I haven’t been reading reviews of Girl Runner closely, mostly because I’m a wimp. No, mostly because the book feels too newborn and my feelings about it too raw to read anything that in any way could be taken as critique. I avoid Goodreads, for example (although I encourage you to go there and enter: they’re drawing for a giveaway of Girl Runner tomorrow). My publicist is sending notification of reviews to Kevin, who summarizes them for me. The reviews he’s told me about have been good, even great, but I still know that, early on, even the smallest critique feels like a stabbing, so I steer clear. (And I have to add that as time goes by, I will be able and willing to engage with a variety of opinions in a reasoned and thoughtful way; it doesn’t hurt me to read reviews of any kind of The Juliet Stories now, because I know what I love about it, and trust its value and worth. I also fully accept and understand that readers have very different opinions, takes, likes and dislikes—and I also accept and understand that I’m not ready to confront those quite yet, with Girl Runner.) That was a long lead-in. The point being, Kevin insisted I read in full, for myself, the review that came out in this weekend’s National Post. So I did. It left me breathless. The reviewer read the book just exactly like I hoped it would be read. Click here for the link. (They used the running photo again.)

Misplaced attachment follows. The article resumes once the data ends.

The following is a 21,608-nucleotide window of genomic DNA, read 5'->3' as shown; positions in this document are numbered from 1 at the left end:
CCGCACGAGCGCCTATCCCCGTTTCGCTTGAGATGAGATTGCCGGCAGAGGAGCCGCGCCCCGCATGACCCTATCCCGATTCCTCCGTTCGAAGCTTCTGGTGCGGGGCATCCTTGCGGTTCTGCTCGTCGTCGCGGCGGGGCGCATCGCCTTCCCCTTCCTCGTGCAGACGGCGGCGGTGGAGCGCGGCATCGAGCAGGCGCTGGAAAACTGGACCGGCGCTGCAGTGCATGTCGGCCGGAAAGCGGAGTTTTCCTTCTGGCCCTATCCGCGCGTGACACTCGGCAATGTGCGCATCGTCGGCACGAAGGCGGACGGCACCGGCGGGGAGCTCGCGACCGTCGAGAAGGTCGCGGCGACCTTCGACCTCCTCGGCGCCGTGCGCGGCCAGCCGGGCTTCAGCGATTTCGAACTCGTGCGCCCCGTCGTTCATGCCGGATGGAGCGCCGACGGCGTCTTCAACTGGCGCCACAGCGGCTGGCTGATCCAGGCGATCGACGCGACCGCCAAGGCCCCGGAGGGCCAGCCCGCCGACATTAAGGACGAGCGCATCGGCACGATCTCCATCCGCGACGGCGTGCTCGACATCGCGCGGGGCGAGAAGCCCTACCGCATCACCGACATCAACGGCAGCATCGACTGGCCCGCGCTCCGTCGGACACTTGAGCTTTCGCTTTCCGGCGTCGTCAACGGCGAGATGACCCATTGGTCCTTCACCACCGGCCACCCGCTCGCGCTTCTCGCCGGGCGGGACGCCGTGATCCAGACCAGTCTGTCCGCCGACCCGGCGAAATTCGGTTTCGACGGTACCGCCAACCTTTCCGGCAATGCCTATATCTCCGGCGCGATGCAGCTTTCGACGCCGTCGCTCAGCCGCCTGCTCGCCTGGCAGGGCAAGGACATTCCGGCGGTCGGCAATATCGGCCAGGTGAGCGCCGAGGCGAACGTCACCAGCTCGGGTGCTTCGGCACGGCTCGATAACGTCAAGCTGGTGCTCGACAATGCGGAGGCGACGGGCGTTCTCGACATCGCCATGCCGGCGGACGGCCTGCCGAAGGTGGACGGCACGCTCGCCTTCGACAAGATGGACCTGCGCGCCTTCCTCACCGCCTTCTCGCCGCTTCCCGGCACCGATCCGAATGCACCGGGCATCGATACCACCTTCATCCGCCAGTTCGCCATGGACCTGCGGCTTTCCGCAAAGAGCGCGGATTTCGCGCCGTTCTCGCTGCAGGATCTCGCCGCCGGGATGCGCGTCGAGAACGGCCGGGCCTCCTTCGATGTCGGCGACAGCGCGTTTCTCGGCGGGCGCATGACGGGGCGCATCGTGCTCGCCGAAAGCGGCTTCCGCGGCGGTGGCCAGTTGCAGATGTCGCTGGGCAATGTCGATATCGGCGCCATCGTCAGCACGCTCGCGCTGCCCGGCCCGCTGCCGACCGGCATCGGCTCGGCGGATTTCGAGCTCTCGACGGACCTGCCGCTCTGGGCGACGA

Perhaps what I appreciated most about the review is that it was written by someone who doesn’t love running; yet she got it.
“I don’t understand Aganetha Smart’s relationship to running in particular, but I do connect with her deep love, her profound physicality. And her desire to pursue the thing she is meant to do above all other things, in the face of resistance that borders on impossibility. This is where I connected with her: there is no better way to raise a demon in her brain than to tell her a thing cannot be done. There is no wrench in the gears, no threat or heartbreak that succeeds in turning her away from the thing she loves, nor can it be taken from her.”